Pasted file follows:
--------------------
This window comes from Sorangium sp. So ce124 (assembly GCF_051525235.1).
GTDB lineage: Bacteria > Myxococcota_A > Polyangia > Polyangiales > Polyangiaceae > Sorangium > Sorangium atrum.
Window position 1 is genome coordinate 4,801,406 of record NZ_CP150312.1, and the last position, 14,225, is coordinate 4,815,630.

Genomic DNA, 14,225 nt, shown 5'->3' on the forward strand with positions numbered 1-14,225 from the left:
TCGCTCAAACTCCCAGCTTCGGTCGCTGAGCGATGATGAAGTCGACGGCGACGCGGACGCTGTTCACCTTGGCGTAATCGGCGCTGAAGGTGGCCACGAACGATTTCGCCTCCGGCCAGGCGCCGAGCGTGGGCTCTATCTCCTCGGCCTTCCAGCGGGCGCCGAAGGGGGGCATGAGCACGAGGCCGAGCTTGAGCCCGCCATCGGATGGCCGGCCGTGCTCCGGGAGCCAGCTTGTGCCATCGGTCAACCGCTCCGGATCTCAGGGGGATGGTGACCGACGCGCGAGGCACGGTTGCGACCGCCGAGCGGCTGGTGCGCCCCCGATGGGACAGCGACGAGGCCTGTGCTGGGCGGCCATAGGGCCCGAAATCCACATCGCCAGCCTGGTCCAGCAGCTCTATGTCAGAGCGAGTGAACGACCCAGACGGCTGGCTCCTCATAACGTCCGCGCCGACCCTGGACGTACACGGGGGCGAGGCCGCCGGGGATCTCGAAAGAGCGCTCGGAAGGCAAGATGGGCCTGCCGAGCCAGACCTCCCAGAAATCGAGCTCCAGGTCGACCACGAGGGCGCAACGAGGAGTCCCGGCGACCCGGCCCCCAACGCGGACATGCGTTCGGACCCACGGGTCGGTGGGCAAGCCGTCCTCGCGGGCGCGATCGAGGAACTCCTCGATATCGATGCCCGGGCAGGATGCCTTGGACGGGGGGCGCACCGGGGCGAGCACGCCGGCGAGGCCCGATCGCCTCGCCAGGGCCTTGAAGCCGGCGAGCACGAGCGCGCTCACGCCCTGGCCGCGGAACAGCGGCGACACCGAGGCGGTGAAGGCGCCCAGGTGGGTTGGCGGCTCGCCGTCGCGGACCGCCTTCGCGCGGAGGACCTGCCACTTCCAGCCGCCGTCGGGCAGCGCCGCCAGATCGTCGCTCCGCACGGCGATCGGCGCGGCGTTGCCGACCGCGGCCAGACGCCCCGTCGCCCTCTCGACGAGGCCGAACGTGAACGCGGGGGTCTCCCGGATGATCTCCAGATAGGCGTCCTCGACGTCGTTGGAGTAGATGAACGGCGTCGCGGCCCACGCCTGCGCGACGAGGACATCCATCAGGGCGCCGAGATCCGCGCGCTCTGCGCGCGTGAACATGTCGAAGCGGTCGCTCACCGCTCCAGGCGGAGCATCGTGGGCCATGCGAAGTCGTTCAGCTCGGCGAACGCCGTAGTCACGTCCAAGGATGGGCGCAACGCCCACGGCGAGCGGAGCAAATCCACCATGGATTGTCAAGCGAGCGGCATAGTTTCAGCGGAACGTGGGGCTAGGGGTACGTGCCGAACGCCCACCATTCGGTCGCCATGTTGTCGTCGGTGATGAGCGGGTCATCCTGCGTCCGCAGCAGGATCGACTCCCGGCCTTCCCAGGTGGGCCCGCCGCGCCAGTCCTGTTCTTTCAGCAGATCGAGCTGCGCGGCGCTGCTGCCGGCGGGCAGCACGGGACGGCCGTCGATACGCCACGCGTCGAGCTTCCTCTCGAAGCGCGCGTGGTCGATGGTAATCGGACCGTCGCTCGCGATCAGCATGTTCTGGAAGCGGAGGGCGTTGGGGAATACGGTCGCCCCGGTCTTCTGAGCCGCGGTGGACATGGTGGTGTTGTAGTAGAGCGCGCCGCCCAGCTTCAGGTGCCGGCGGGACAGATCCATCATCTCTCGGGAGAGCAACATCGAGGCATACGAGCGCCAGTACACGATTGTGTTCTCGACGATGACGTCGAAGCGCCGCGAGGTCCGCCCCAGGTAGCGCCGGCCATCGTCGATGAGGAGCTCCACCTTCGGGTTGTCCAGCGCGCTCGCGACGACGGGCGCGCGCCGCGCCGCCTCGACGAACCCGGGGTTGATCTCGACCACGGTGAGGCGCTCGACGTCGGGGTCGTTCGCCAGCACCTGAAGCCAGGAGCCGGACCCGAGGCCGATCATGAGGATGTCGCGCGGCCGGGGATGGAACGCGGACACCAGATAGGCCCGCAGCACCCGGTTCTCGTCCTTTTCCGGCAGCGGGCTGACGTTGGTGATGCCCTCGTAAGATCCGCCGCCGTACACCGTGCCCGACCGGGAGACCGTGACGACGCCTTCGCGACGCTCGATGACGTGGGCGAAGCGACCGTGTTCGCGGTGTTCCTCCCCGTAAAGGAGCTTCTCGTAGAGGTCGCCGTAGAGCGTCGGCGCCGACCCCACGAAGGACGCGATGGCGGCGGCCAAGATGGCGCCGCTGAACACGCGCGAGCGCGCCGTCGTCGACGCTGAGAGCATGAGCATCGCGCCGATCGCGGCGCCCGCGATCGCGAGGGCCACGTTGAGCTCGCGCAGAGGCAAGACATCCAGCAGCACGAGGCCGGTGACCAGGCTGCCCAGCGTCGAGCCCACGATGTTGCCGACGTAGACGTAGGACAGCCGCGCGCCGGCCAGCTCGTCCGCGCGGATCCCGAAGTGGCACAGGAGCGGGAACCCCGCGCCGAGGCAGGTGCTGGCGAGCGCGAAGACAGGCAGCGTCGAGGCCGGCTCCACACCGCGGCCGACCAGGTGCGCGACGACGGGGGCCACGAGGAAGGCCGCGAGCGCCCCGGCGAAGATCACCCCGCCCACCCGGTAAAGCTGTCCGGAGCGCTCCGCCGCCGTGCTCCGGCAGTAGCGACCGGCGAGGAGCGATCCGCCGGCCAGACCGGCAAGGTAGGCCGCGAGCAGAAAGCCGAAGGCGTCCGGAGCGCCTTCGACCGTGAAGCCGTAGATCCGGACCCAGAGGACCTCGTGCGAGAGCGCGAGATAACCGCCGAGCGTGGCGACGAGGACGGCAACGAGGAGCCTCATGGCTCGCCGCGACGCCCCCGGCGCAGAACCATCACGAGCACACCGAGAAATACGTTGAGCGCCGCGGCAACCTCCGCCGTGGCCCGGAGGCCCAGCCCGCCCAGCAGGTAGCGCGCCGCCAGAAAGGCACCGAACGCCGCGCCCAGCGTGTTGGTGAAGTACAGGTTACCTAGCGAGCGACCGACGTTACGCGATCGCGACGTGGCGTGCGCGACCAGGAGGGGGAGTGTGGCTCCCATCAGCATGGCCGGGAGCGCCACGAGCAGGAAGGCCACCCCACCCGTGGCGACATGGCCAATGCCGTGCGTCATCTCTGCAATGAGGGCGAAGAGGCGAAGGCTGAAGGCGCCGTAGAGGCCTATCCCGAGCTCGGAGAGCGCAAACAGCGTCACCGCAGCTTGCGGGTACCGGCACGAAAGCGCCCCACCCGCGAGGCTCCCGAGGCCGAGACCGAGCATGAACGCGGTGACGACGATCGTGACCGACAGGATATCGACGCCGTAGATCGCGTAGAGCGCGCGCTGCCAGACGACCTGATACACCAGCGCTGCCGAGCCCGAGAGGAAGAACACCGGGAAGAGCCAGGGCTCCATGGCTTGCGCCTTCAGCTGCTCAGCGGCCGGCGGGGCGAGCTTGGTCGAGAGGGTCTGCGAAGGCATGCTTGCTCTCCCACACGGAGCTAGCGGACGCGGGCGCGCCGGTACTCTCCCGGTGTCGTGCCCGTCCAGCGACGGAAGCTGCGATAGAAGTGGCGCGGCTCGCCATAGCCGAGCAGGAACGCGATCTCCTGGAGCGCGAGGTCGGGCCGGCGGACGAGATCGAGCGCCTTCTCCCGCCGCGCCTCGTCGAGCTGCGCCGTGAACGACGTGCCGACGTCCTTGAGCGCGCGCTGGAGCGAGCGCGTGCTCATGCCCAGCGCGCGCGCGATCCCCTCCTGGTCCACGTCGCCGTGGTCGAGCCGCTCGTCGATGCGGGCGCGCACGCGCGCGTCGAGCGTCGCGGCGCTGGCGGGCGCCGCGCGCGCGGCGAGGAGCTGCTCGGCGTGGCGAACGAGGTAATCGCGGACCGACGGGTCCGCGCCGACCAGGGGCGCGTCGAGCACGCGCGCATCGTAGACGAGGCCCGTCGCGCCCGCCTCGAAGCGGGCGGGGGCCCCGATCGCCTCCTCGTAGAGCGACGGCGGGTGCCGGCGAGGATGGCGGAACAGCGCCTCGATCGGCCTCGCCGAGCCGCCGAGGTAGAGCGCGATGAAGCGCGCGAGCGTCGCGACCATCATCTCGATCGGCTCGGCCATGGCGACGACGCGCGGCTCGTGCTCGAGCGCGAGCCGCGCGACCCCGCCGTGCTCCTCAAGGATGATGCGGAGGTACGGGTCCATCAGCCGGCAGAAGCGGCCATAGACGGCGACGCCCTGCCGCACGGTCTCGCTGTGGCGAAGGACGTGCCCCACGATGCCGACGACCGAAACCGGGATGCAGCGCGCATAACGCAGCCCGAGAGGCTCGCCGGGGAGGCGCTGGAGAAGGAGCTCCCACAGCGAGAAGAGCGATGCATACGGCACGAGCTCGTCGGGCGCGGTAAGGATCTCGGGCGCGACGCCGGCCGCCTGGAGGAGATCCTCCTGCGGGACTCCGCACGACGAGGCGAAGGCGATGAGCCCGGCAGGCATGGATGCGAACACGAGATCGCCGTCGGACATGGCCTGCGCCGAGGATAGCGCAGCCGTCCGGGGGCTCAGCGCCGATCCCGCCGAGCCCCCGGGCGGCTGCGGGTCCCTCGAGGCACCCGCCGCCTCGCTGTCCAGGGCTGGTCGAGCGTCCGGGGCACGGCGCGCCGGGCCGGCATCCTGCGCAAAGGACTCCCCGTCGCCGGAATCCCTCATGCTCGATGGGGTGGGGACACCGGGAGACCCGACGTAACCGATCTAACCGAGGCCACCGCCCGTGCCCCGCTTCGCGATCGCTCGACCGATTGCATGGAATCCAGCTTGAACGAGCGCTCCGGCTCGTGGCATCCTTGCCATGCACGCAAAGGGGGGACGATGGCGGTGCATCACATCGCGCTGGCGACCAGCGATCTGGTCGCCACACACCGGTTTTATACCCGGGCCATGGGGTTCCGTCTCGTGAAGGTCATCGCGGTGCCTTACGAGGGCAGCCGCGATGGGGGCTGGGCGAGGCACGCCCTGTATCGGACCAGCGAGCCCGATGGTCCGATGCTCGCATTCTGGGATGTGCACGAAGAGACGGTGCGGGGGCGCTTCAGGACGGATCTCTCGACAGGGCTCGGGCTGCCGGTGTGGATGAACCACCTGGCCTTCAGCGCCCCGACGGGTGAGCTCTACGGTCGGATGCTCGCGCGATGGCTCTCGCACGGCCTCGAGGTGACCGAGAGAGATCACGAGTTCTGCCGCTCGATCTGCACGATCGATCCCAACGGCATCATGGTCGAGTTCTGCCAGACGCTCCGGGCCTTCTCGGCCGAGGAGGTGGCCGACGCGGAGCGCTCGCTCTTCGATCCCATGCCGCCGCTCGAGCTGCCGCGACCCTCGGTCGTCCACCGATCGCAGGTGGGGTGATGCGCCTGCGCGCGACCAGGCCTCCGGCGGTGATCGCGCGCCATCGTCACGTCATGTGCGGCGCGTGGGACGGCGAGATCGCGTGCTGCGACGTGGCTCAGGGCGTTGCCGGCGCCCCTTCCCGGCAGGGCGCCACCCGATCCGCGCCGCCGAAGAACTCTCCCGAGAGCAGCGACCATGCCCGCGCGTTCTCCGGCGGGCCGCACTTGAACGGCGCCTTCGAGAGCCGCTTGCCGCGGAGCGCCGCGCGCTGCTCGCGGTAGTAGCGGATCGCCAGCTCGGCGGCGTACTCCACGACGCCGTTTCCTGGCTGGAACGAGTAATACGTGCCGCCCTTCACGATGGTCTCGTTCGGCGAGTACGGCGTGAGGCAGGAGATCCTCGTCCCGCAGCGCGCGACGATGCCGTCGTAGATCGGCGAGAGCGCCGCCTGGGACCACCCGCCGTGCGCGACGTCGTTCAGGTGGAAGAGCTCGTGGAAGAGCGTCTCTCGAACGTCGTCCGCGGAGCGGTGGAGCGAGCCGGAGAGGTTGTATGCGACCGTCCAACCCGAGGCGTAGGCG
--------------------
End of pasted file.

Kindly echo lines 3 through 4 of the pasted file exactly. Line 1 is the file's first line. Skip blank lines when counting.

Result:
Window position 1 is genome coordinate 4,801,406 of record NZ_CP150312.1, and the last position, 14,225, is coordinate 4,815,630.

Genomic DNA, 14,225 nt, shown 5'->3' on the forward strand with positions numbered 1-14,225 from the left: